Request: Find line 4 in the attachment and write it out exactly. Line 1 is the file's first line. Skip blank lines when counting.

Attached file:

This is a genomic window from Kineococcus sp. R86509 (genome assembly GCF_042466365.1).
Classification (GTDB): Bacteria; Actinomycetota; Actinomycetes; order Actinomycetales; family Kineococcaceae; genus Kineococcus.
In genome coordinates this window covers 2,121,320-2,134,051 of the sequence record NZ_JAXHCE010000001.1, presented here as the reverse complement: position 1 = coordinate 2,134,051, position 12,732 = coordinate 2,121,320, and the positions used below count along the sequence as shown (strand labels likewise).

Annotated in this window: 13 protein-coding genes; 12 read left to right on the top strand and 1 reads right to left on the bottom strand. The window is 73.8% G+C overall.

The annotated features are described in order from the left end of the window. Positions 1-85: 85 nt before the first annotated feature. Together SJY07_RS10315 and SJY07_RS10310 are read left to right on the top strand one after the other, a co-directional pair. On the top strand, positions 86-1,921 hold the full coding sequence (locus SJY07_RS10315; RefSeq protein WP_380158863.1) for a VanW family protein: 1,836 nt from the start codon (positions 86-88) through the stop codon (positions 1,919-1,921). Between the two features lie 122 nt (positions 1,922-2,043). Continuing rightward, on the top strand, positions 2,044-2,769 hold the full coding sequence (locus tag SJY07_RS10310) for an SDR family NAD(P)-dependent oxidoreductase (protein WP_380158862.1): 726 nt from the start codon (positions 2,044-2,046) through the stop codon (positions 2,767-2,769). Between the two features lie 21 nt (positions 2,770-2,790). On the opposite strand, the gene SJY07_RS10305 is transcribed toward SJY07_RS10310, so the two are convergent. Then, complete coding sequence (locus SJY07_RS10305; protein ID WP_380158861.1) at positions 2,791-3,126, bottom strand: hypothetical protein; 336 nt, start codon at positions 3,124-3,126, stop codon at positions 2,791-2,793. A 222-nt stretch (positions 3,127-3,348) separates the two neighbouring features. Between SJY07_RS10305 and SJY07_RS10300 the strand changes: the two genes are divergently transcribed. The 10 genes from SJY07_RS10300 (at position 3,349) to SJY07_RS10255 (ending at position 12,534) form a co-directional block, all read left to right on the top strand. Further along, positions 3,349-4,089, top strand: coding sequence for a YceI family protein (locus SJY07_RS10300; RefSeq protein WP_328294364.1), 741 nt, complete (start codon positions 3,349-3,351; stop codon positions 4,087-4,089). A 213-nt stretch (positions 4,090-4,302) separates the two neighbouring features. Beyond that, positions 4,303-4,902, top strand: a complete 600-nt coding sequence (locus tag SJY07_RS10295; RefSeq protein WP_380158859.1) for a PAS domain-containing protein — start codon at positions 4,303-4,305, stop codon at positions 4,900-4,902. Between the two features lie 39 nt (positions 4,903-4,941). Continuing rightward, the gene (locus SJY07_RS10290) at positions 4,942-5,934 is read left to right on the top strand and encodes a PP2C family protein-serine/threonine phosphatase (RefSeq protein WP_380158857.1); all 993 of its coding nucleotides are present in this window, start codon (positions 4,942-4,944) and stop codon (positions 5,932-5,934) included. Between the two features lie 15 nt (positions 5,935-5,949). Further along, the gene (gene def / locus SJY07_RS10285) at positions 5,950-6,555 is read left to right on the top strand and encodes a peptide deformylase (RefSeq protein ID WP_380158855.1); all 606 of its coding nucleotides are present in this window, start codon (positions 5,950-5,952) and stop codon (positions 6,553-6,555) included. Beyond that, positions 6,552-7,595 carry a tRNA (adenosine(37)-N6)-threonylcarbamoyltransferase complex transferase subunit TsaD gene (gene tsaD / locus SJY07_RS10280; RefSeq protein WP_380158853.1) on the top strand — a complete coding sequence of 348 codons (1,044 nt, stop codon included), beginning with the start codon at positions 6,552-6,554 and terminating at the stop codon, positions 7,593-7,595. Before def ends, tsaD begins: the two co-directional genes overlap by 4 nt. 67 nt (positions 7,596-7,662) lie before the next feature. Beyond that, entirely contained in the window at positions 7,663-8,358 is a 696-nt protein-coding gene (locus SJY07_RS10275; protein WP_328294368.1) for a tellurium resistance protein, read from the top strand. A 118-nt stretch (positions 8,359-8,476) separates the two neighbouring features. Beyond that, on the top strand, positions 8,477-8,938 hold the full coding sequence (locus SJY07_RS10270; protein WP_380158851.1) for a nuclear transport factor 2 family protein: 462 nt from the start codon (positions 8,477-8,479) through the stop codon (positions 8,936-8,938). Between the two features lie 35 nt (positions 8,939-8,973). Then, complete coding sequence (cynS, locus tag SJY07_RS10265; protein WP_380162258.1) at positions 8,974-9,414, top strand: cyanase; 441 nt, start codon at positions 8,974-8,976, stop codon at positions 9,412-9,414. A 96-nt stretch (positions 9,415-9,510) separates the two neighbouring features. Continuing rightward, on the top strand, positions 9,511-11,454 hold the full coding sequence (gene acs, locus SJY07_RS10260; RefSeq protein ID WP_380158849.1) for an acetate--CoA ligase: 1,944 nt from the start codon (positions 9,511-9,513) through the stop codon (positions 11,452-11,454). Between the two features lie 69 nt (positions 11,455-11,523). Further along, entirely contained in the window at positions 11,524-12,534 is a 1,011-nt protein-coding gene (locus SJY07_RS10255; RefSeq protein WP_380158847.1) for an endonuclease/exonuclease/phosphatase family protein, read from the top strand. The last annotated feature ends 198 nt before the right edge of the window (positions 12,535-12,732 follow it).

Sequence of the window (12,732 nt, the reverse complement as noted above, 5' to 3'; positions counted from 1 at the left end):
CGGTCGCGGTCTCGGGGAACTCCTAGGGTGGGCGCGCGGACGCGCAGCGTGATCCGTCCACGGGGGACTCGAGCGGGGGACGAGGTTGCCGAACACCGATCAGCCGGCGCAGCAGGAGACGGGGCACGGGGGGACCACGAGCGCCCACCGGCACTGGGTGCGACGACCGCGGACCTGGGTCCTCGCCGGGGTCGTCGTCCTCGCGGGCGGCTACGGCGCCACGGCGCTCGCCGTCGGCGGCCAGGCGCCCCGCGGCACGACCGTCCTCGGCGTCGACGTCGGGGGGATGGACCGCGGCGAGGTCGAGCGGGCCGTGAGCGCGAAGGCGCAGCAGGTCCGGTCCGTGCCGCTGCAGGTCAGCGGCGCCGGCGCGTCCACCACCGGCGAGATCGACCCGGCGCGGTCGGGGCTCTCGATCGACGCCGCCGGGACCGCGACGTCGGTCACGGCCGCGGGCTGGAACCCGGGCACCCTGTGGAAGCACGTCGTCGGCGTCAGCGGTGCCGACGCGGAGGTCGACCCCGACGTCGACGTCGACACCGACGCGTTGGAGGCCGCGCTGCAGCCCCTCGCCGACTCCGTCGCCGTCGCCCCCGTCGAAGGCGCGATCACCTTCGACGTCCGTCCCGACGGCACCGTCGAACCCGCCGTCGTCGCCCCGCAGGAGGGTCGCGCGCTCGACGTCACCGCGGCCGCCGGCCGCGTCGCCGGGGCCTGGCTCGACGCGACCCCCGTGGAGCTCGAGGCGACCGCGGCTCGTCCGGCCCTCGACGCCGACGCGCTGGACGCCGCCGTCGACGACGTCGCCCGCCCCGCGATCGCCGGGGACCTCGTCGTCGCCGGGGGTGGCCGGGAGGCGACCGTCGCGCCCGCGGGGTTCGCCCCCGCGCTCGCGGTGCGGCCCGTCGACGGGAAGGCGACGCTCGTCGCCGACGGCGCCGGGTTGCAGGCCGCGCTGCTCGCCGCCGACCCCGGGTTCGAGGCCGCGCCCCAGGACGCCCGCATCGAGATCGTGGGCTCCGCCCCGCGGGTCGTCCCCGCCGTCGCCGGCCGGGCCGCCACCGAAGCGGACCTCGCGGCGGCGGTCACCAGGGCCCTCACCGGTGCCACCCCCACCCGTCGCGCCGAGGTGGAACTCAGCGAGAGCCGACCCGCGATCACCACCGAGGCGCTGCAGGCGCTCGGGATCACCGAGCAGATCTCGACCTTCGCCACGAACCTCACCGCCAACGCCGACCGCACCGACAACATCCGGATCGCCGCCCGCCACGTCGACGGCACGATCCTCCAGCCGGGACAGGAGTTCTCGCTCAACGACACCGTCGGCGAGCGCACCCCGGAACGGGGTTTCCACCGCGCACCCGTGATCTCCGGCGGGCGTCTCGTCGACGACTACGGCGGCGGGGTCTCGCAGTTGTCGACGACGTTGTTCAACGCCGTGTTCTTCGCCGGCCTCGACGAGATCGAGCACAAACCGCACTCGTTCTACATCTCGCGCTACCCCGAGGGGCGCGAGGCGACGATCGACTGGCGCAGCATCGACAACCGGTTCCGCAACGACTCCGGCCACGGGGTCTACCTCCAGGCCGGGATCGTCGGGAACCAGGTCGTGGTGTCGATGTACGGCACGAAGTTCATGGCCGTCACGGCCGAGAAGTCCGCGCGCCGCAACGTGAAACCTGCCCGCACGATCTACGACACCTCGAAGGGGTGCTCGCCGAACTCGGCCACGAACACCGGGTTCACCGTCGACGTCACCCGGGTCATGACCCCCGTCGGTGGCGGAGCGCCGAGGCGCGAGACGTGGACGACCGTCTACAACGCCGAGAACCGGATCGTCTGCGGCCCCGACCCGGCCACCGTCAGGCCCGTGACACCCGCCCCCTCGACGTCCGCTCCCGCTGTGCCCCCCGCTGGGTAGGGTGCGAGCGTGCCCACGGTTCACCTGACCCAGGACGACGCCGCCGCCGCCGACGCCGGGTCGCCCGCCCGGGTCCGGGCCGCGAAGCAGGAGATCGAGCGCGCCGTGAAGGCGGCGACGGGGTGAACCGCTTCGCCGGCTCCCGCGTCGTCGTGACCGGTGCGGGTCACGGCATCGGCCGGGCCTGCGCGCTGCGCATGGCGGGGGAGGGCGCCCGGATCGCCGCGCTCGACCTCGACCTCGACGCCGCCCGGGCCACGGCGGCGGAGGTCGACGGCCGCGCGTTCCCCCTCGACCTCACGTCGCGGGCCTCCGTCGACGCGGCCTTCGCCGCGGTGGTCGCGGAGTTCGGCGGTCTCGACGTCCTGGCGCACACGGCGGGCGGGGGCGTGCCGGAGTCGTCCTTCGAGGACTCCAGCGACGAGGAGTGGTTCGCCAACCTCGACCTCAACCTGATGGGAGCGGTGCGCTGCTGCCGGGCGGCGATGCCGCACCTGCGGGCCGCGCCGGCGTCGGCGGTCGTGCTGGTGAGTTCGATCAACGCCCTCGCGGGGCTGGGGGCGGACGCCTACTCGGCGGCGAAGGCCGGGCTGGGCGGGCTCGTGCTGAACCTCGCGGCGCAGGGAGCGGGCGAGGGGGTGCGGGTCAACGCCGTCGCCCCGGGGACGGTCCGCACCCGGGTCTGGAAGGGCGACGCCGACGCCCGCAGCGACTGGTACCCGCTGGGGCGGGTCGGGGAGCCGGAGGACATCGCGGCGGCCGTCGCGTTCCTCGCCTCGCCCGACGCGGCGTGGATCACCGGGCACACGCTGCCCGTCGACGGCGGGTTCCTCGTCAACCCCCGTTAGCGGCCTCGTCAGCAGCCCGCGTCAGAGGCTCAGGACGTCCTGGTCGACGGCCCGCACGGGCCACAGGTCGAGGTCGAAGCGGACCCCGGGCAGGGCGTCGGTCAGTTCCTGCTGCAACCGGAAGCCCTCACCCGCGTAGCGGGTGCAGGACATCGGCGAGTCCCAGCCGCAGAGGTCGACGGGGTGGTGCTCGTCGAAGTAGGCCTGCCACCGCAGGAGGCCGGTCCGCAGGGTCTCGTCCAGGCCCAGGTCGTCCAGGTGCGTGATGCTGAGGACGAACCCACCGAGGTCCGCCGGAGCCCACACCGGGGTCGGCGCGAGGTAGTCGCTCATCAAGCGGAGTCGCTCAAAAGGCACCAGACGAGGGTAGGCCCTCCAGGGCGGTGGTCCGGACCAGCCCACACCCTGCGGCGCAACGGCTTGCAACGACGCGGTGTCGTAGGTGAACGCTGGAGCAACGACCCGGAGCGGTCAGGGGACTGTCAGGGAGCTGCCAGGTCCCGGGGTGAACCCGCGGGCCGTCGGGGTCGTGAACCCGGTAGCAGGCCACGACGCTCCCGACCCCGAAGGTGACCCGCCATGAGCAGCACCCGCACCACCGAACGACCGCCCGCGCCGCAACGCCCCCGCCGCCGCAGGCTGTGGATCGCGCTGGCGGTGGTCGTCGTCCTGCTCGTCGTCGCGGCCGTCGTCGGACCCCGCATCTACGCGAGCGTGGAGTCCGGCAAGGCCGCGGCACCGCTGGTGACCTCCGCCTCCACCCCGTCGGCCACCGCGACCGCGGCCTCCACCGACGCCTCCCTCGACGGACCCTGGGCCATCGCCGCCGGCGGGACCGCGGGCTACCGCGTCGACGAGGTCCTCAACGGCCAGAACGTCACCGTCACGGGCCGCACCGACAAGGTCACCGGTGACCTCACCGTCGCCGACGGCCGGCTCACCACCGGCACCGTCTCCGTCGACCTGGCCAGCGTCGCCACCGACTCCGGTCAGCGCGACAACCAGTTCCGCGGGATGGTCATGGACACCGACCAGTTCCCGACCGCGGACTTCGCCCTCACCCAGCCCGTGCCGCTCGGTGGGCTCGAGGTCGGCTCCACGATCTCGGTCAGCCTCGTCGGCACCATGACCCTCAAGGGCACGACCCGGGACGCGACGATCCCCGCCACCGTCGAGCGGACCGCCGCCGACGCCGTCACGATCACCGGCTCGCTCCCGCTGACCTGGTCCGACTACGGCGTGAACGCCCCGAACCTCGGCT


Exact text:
Annotated in this window: 13 protein-coding genes; 12 read left to right on the top strand and 1 reads right to left on the bottom strand. The window is 73.8% G+C overall.